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Review: Annie, at Piccadilly Theatre

Miranda Hart makes her West End debut as a boozy orphanage boss in production that features some sharp social commentary – and puts a smile on the faces of young theatre-goers

15 June, 2017 — By Angela Cobbinah

Miranda Hart in Annie. Photo: Paul Coltas

DATED it may be and always running the risk of descending into schmaltz but Annie manages to win hearts every time, and this latest revival is no exception.

The storyline is pure Hollywood – lovable kid is rescued from the cruel orphanage by lonely billionaire Daddy Warbucks (Alex Bourne). But Nikolai Foster’s production tries to inject some substance by placing the Great Depression at the centre of the action, propelling great standards like Hard Knock Life and Easy Street into the realms of social commentary. Then in a touch of magical realism, Annie’s signature song, Tomorrow, prompts Roosevelt to launch his New Deal programme, such is the resilience and optimism it conveys.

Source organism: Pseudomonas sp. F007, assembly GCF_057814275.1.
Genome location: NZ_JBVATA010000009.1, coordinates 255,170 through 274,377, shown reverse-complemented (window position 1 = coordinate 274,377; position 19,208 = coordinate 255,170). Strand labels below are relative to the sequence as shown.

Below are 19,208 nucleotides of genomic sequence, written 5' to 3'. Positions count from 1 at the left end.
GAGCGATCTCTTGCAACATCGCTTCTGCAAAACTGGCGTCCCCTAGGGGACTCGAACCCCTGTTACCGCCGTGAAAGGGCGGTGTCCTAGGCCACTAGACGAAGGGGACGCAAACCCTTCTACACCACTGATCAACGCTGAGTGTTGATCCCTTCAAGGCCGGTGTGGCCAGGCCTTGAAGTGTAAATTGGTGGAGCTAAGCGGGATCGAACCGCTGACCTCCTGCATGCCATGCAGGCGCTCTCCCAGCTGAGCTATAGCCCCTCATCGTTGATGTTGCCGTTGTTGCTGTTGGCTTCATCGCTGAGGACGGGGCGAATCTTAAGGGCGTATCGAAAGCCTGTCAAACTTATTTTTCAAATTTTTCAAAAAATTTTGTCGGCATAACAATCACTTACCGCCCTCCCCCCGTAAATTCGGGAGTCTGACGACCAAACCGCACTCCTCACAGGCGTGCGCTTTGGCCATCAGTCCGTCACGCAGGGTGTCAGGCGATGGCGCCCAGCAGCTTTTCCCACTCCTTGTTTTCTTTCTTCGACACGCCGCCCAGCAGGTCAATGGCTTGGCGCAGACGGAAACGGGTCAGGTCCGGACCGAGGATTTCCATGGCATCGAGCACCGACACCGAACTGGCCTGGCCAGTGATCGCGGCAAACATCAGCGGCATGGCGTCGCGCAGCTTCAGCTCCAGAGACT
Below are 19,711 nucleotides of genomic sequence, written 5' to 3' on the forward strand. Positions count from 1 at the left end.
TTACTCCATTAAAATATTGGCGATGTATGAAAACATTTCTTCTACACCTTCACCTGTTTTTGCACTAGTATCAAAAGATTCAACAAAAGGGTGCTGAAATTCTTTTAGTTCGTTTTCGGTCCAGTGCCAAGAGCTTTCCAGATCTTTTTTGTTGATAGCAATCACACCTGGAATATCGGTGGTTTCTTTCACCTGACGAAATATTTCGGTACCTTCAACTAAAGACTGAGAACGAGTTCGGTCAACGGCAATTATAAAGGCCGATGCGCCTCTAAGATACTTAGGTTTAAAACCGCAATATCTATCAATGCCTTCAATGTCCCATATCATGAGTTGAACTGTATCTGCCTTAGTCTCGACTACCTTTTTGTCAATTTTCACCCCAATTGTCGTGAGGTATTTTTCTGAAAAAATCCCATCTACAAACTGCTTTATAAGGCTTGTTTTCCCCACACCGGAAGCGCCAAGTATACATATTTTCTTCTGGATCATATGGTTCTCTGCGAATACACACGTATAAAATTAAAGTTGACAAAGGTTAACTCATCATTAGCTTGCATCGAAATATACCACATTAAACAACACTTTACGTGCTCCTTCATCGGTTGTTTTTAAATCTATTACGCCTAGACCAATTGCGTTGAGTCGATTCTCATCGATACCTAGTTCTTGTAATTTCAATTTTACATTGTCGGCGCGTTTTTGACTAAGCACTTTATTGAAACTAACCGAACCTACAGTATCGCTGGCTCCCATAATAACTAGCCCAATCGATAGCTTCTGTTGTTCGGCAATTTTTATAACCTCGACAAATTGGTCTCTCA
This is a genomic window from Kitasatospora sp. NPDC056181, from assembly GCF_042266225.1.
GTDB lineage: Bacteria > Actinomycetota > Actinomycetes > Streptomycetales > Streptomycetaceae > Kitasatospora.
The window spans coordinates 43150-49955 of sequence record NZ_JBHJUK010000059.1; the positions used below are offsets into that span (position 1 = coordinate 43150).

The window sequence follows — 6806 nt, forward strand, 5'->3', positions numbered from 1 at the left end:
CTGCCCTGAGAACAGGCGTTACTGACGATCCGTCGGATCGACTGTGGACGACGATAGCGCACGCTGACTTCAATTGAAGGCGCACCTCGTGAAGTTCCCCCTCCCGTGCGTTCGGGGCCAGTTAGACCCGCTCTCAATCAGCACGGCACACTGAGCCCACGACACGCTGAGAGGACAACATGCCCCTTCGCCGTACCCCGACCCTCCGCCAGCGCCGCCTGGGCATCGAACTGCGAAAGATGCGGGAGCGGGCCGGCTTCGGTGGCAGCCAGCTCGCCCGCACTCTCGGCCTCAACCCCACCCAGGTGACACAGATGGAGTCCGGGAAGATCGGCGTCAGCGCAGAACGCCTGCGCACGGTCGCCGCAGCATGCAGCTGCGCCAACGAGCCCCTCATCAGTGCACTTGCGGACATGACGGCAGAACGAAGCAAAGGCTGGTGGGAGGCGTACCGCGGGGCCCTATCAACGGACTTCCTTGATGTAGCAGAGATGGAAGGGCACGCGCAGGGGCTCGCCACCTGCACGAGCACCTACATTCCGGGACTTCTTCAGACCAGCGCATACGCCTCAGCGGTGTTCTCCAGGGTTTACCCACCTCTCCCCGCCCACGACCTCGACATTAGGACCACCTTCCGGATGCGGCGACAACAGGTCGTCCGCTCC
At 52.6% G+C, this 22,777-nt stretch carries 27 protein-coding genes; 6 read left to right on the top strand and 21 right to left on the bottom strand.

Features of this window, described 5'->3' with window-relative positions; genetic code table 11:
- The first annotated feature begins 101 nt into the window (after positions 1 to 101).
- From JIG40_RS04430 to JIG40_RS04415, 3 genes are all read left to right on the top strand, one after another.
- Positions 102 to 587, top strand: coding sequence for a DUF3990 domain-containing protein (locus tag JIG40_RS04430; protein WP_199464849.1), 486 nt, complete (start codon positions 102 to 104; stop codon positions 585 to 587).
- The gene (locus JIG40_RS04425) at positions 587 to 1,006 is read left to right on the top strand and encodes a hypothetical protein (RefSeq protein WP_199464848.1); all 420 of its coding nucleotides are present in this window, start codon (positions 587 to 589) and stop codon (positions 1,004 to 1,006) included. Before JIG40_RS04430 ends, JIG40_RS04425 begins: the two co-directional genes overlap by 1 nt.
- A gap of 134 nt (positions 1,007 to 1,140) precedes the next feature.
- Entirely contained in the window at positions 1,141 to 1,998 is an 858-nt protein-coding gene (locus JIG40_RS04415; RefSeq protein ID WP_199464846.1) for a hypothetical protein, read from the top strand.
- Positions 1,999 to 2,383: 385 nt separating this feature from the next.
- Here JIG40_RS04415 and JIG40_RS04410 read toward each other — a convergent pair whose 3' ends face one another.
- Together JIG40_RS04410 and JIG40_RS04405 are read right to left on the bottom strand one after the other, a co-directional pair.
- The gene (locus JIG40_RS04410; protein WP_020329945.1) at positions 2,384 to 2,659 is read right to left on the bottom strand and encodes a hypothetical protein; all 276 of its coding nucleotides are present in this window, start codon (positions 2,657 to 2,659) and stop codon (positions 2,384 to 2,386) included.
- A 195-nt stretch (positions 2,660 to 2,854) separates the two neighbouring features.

Making her West End debut Miranda Hart is a treat as the boozy orphanage boss Miss Hannigan as she puts her goofy persona to good use. Her singing and dancing may not be great, and her plummy voice kept intruding into her American accent, but her comic timing is on pointe. Hart’s biggest problem is that she is far too nice to be a real baddie.

Elsewhere, Bourne’s silvery tenor voice stands out amid a host of impressive vocals, while Nick Winston’s choreography is sparkling and tight throughout.

Of course, the real stars of the show are the seven-strong orphans team who can sing and dance with the best of them with mischievous abandon. On the night, Madeleine Haynes pulled out all the stops as the spirited Annie and, all in all, my seven-year-old co-reviewer left the theatre with a huge smile on her face.

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